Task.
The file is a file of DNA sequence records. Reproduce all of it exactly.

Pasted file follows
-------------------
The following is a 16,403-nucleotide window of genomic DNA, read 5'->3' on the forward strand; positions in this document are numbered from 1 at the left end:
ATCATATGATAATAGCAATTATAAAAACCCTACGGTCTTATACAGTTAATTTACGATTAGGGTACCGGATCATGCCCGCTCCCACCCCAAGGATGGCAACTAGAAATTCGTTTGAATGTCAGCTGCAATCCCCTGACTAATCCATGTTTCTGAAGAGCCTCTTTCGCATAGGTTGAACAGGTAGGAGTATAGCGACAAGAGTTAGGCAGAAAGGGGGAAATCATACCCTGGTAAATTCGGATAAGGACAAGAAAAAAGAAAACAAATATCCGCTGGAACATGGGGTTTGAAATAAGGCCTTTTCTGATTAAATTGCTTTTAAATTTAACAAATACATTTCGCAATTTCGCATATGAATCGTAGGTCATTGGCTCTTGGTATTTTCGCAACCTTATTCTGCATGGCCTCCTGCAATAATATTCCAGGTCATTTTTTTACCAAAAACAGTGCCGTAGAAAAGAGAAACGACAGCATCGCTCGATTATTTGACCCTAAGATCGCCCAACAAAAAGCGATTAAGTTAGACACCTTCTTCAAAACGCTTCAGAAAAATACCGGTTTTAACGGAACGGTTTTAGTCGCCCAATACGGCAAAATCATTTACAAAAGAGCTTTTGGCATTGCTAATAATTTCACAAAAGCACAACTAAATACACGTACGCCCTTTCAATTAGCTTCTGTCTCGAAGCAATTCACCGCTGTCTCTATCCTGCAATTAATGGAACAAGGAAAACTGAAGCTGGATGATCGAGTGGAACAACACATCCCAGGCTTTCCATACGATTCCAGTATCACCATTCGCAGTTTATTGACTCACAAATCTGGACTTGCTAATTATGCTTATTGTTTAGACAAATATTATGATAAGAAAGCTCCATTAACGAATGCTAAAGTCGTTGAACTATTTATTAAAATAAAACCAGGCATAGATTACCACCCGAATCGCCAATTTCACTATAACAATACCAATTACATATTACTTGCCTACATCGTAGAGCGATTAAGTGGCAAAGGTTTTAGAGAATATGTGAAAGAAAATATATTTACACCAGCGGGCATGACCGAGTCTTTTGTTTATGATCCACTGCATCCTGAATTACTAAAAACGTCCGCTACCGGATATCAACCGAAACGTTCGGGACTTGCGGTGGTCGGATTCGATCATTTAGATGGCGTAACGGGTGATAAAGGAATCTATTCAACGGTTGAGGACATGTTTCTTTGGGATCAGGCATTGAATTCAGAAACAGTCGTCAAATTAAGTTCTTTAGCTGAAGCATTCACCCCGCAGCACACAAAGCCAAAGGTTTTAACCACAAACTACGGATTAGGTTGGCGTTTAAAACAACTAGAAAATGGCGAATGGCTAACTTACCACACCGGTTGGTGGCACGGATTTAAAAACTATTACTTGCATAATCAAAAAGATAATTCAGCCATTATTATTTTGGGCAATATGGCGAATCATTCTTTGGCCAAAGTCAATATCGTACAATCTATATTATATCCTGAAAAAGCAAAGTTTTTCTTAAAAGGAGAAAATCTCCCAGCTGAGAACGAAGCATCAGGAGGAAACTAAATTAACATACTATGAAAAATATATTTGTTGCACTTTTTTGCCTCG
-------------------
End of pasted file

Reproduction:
The following is a 16,403-nucleotide window of genomic DNA, read 5'->3' on the forward strand; positions in this document are numbered from 1 at the left end:
ATCATATGATAATAGCAATTATAAAAACCCTACGGTCTTATACAGTTAATTTACGATTAGGGTACCGGATCATGCCCGCTCCCACCCCAAGGATGGCAACTAGAAATTCGTTTGAATGTCAGCTGCAATCCCCTGACTAATCCATGTTTCTGAAGAGCCTCTTTCGCATAGGTTGAACAGGTAGGAGTATAGCGACAAGAGTTAGGCAGAAAGGGGGAAATCATACCCTGGTAAATTCGGATAAGGACAAGAAAAAAGAAAACAAATATCCGCTGGAACATGGGGTTTGAAATAAGGCCTTTTCTGATTAAATTGCTTTTAAATTTAACAAATACATTTCGCAATTTCGCATATGAATCGTAGGTCATTGGCTCTTGGTATTTTCGCAACCTTATTCTGCATGGCCTCCTGCAATAATATTCCAGGTCATTTTTTTACCAAAAACAGTGCCGTAGAAAAGAGAAACGACAGCATCGCTCGATTATTTGACCCTAAGATCGCCCAACAAAAAGCGATTAAGTTAGACACCTTCTTCAAAACGCTTCAGAAAAATACCGGTTTTAACGGAACGGTTTTAGTCGCCCAATACGGCAAAATCATTTACAAAAGAGCTTTTGGCATTGCTAATAATTTCACAAAAGCACAACTAAATACACGTACGCCCTTTCAATTAGCTTCTGTCTCGAAGCAATTCACCGCTGTCTCTATCCTGCAATTAATGGAACAAGGAAAACTGAAGCTGGATGATCGAGTGGAACAACACATCCCAGGCTTTCCATACGATTCCAGTATCACCATTCGCAGTTTATTGACTCACAAATCTGGACTTGCTAATTATGCTTATTGTTTAGACAAATATTATGATAAGAAAGCTCCATTAACGAATGCTAAAGTCGTTGAACTATTTATTAAAATAAAACCAGGCATAGATTACCACCCGAATCGCCAATTTCACTATAACAATACCAATTACATATTACTTGCCTACATCGTAGAGCGATTAAGTGGCAAAGGTTTTAGAGAATATGTGAAAGAAAATATATTTACACCAGCGGGCATGACCGAGTCTTTTGTTTATGATCCACTGCATCCTGAATTACTAAAAACGTCCGCTACCGGATATCAACCGAAACGTTCGGGACTTGCGGTGGTCGGATTCGATCATTTAGATGGCGTAACGGGTGATAAAGGAATCTATTCAACGGTTGAGGACATGTTTCTTTGGGATCAGGCATTGAATTCAGAAACAGTCGTCAAATTAAGTTCTTTAGCTGAAGCATTCACCCCGCAGCACACAAAGCCAAAGGTTTTAACCACAAACTACGGATTAGGTTGGCGTTTAAAACAACTAGAAAATGGCGAATGGCTAACTTACCACACCGGTTGGTGGCACGGATTTAAAAACTATTACTTGCATAATCAAAAAGATAATTCAGCCATTATTATTTTGGGCAATATGGCGAATCATTCTTTGGCCAAAGTCAATATCGTACAATCTATATTATATCCTGAAAAAGCAAAGTTTTTCTTAAAAGGAGAAAATCTCCCAGCTGAGAACGAAGCATCAGGAGGAAACTAAATTAACATACTATGAAAAATATATTTGTTGCACTTTTTTGCCTCG